The Hawaii Supreme Court has ruled that Waikiki apartment and condominium owners cannot sue the State of Hawaii to pay for the repair of an 80-year-old seawall.

The Gold Coast Neighborhood Association v. State of Hawaii case, was filed in 2007 by the Gold Coast Neighborhood Association. The association represents condo owners, renters and others in the neighborhood is a cohort of members who own, reside or work in the neighborhood.

“We are pleased the Court affirmed our position that the courts are not the proper place to decide how taxpayer money is spent. The State will repair the seawalls if and only if money to do so is appropriated by the state legislature and allocated by the governor,”  state Attorney General Doug Chin said in a press release.

The Hawaii Supreme Court ruled Friday that Waikiki residents couldn’t force the state to pay to repair a Gold Coast seawall that is missing portions of railing and has an eroded walkway.

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The associations’ request for the state to pay their attorney fees for the 10-year case was also denied by the court on Friday.

The seawall that stretches a few blocks along the beach off Kalakaua Avenue was built along what is known as Waikiki’s Gold Coast to protect private property from erosion and wave damage.

 The seawall also provides public access for surfers, swimmers and fishermen. Missing rails, cracked flooring and a rusted structure have raised concerns about the safety of people walking along the seawall.

In 2006, the Gold Coast Neighborhood Association lobbied the Legislature for funding to repair and maintain the seawall.

The Legislature appropriated $2 million dollars for the state to repair the wall. However, the Department of Land and Natural Resources refused to spend taxpayer money on the wall, claiming the Gold Coast neighbors were responsible for repairs, according to court documents.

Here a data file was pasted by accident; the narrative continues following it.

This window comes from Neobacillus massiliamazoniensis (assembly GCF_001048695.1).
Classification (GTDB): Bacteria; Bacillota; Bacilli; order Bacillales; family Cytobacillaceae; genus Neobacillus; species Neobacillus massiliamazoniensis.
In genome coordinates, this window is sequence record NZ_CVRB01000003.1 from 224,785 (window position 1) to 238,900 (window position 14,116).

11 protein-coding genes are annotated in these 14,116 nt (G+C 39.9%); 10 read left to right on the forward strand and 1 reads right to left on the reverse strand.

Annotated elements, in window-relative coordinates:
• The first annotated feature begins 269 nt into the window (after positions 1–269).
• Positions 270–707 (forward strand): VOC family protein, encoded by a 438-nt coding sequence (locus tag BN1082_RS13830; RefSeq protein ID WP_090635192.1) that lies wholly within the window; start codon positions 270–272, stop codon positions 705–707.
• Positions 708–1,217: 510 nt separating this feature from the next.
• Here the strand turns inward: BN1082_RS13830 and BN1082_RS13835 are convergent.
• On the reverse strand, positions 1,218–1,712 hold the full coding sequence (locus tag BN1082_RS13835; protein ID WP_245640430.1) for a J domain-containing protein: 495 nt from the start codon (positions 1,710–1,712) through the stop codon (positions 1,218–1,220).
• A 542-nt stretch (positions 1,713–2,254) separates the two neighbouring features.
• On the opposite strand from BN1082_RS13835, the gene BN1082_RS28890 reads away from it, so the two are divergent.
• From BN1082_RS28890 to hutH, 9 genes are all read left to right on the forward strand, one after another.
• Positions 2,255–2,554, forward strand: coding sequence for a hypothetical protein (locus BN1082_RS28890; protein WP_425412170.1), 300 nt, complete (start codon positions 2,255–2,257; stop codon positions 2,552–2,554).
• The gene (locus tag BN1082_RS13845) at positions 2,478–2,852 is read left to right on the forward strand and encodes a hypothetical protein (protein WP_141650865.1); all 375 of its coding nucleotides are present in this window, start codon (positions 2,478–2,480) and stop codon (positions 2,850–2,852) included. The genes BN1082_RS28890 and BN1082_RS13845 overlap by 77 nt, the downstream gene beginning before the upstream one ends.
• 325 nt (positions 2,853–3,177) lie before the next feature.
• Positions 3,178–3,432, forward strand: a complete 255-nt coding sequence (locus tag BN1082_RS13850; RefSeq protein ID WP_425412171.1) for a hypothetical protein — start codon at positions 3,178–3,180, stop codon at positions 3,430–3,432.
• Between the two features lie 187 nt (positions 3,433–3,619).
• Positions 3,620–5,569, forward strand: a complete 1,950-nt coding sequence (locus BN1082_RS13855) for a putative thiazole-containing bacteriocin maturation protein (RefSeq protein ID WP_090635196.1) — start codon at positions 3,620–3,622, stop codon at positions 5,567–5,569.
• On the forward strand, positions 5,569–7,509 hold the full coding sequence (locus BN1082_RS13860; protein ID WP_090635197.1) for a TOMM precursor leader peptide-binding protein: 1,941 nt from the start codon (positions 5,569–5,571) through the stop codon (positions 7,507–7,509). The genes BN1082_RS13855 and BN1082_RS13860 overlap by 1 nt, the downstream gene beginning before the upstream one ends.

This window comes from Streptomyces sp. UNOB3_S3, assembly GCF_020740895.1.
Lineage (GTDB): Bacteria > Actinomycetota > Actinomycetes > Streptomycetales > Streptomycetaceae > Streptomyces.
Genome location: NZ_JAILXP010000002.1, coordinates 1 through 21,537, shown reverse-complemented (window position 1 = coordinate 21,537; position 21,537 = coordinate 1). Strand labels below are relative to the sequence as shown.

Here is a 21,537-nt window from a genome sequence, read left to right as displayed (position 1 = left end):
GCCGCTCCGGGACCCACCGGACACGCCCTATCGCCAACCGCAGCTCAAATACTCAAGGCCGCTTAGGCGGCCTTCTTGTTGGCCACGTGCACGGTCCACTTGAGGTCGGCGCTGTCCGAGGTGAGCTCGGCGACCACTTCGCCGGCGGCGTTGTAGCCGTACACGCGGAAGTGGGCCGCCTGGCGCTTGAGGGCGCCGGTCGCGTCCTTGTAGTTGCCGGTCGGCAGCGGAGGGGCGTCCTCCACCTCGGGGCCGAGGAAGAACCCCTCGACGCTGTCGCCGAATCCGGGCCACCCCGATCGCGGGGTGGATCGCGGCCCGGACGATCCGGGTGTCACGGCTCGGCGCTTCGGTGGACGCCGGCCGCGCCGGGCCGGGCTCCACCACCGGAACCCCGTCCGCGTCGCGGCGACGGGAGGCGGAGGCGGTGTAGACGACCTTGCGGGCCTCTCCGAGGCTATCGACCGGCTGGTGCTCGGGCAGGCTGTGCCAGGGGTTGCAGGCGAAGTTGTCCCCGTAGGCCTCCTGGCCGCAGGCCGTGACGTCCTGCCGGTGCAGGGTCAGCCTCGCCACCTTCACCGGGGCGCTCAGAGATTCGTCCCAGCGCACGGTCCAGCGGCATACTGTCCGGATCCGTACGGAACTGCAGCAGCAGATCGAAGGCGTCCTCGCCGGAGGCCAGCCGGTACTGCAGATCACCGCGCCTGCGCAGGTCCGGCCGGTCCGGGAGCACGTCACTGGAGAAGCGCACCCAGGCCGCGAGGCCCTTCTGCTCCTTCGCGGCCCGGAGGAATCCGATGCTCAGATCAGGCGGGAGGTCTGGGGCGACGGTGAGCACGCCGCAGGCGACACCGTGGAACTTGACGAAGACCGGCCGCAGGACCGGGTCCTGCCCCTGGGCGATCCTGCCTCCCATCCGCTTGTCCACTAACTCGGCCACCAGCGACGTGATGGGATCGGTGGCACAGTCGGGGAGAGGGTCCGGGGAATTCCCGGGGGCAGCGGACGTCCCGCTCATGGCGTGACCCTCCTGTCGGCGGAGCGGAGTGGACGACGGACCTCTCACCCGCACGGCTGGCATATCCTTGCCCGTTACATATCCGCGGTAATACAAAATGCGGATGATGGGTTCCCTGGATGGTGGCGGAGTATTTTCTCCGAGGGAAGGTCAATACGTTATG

A portion of the Gold Coast seawall that has no railing. The edge drops off into shallow water, rocks and reef.

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“We never asked the state to repair or spend money. We asked the court to get the state to claim legal obligation,” said Robert Klein, attorney for the Gold Coast Neighborhood Association.

While the Gold Coast neighbors own the wall, the court ruled that the state owns an easement along the top of the seawall, making the state and the Golden Coast neighbors co-owners of the wall.

The state has assumed maintenance of the seawall for decades, including repairs from Hurricane Iniki in 1992.

Public access holds the state liable for proper safety and maintenance, Klein said.

The Gold Coast Neighborhood Association is expected to lobby for seawall maintenance funding during the next state legislative session.

A damaged edge of the Gold Coast seawall, with rusted rebar exposed.

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Legislators “will hopefully at least study and allow the state to get a contractor to repair the wall,” Klein said.

Repair and maintenance of the wall is not expected to disrupt the beaches or the environment.

“It’s fair to say that any existing improvements in its current footprint would not change any of the impacts of reflecting waves or anything like that,” said Dolan Eversole, Waikiki Beach management coordinator. “It’s in everyone’s interest to maintain the wall.”

The poor shape of the wall does not stop beachgoers like Eversole, who often walks the seawall of the Gold Coast with his kids to access south shore surf breaks.

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